The disappearance of a Jewish community in a small mining town in Pennsylvania sheds light on the disappearance of many other small Jewish communities that once dotted the American landscape.
An Unusual Request
As Kesher Israel Congregation, the shul where I serve as the rabbi in Harrisburg, Pennsylvania, is about a twenty-five minute drive from Hersheypark, I get a kick out of answering visitors’ questions each year around Sukkot time.
During Chol Hamoed Sukkot this past year, however, my cell phone rang with a completely different kind of call.
“My grandfather passed away several days ago, and we’re looking for a rabbi who can officiate at his funeral. Can you help us?” asked a young Jewish woman whom I had never met.
The night before the funeral, I met with the family and learned that the deceased had been born and raised in a small Jewish community that once existed in Mahanoy City (about an hour and a half northeast of Harrisburg). I was surprised to hear that he had lived there, as I had not known that Jewish communities—of any size—had once existed among Pennsylvania’s rough-and-tumble coal-mining towns.
I made a mental note to find out more about the history of Mahanoy City’s now-vanished Jewish community. In the days that followed, I could not find any information online and decided that I would drive out to Mahanoy City to research the “old fashioned way.”
Several weeks later, my wife Layala and I visited Mahanoy City. The town is rather small, and one can sense that with mining long gone, the town and its residents are in an economic depression.
We parked our car along the main street and walked into a small shop. The store owner had vague memories of a synagogue that once functioned in Mahanoy City, but she could not say where it was located. She gave us the name of the only Jewish woman still living in town and informed us that the woman’s late husband had owned a shirt factory that had employed many of the women in the town. She had fond memories of her long-gone Jewish neighbors, but was not able to help us any further.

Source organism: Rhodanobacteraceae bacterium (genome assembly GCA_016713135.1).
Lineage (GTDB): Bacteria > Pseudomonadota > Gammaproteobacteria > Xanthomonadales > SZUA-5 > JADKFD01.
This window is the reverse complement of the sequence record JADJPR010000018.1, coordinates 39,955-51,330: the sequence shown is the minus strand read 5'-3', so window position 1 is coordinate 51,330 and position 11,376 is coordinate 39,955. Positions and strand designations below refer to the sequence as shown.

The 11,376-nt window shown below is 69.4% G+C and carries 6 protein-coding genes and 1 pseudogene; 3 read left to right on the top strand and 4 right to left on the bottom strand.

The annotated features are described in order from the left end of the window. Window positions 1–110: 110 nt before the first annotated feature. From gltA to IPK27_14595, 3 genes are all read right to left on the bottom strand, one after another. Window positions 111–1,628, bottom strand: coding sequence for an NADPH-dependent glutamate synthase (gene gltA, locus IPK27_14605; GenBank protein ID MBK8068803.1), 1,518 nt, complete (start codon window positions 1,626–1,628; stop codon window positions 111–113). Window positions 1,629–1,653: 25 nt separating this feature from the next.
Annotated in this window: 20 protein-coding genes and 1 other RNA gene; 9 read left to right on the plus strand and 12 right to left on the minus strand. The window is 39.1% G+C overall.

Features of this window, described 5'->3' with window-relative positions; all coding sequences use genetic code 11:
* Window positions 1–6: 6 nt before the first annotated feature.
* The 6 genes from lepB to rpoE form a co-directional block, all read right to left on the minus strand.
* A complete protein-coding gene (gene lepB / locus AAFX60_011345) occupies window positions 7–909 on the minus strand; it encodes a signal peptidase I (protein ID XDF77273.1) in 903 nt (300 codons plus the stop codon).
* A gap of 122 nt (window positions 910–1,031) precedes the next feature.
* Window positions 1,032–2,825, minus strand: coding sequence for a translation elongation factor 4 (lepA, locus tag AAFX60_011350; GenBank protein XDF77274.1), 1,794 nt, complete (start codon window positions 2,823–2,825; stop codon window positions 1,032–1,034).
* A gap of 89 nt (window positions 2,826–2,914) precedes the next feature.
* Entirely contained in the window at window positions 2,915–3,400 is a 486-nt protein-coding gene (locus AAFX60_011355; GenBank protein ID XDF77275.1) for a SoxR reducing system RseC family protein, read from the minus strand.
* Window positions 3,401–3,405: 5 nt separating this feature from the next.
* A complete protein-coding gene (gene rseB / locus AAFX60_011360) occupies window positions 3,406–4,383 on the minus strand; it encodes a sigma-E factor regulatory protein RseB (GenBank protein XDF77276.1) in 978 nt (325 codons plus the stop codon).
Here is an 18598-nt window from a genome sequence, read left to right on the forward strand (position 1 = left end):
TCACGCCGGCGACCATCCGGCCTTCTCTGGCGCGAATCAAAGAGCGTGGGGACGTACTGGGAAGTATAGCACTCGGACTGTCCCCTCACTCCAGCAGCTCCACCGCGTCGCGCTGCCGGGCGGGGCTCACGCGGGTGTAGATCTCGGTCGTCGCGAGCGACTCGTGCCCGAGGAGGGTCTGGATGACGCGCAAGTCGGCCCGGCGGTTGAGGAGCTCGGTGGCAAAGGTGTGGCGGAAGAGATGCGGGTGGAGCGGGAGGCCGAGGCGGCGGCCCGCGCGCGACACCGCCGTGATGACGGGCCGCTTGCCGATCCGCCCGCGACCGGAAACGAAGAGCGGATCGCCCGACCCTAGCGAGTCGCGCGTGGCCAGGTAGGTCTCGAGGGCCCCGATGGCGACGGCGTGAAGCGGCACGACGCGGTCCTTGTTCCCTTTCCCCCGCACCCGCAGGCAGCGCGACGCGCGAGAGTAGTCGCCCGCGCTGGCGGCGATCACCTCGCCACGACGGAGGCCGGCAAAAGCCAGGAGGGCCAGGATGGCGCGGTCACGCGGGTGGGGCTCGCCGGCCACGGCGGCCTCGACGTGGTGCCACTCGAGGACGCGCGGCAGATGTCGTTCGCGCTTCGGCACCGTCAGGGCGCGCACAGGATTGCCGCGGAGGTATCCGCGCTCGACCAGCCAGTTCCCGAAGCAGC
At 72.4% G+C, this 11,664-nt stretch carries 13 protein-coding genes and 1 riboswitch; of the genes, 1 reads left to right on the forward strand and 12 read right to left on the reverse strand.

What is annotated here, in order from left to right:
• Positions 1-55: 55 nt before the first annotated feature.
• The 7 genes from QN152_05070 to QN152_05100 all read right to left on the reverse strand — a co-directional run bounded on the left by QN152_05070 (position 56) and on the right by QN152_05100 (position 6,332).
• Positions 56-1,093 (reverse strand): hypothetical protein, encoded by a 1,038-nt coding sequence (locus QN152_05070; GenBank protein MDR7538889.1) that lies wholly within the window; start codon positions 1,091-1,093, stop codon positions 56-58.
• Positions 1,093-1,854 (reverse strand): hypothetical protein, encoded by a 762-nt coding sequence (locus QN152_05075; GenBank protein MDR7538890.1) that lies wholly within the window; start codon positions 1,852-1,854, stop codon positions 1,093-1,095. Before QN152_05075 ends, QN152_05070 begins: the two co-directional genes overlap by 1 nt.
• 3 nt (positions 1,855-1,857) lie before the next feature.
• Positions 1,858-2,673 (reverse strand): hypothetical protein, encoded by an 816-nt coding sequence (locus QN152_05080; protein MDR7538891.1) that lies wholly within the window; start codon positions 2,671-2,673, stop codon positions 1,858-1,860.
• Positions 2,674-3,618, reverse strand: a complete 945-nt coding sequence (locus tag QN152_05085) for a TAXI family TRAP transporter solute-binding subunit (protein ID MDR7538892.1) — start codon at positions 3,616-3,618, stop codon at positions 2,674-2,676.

Mahanoy City’s Jewish community laid the cornerstone for Beth Israel Congregation in 1923. Today, the abandoned shul stands as a testimony to the small Jewish community that once existed there. Photos courtesy of Rabbi Males
Stopping to speak with an elderly mechanic outside his shop, we discovered where the shul was located. We soon stood before a tall, narrow structure, locked and boarded up, perched on the corner of a modest block of row-houses. As we took in the sight, we were struck by how out of place the shul seemed to be.
The words Congregation Beth Israel in Hebrew appeared prominently above the doors. The building’s other inscription was located on its cornerstone—1923. While gazing at the building, we imagined the excited crowd that must have been present almost ninety years earlier when the cornerstone was laid. Sadly, in 2011, nothing of that Jewish community remained.
So many questions raced through my mind: When and why did Jewish families arrive in Mahanoy City? What was Jewish life like for the members of Congregation Beth Israel? Why did the shul shut its doors?
The Last Jew of Mahanoy City
A passerby suggested we visit the woman up the block who was the last Jewish resident of Mahanoy City. We arrived at the modest home, noticed a mezuzah affixed to the doorpost and rang the bell. When nobody answered, a friendly neighbor emerged and asked if he could be of any help. I explained that we were in town hoping to learn more about Mahanoy City’s all but forgotten Jewish community. While he had no information to share, he assured us that he would pass on my contact information to his neighbor whom we were hoping to meet.
Later that night, back at the hotel, I received a phone call from Mahanoy City’s last Jewish resident. We had a pleasant conversation, and she truly appreciated my interest in the history of her town’s Jewish community. While she provided me with additional leads and was able to answer a few of my questions, so many more remained unanswered.
The next morning, I visited the town’s small, well-kept Jewish cemetery. Like the shul, the cemetery—with its Hebrew-engraved tombstones—seemed incredibly out of place.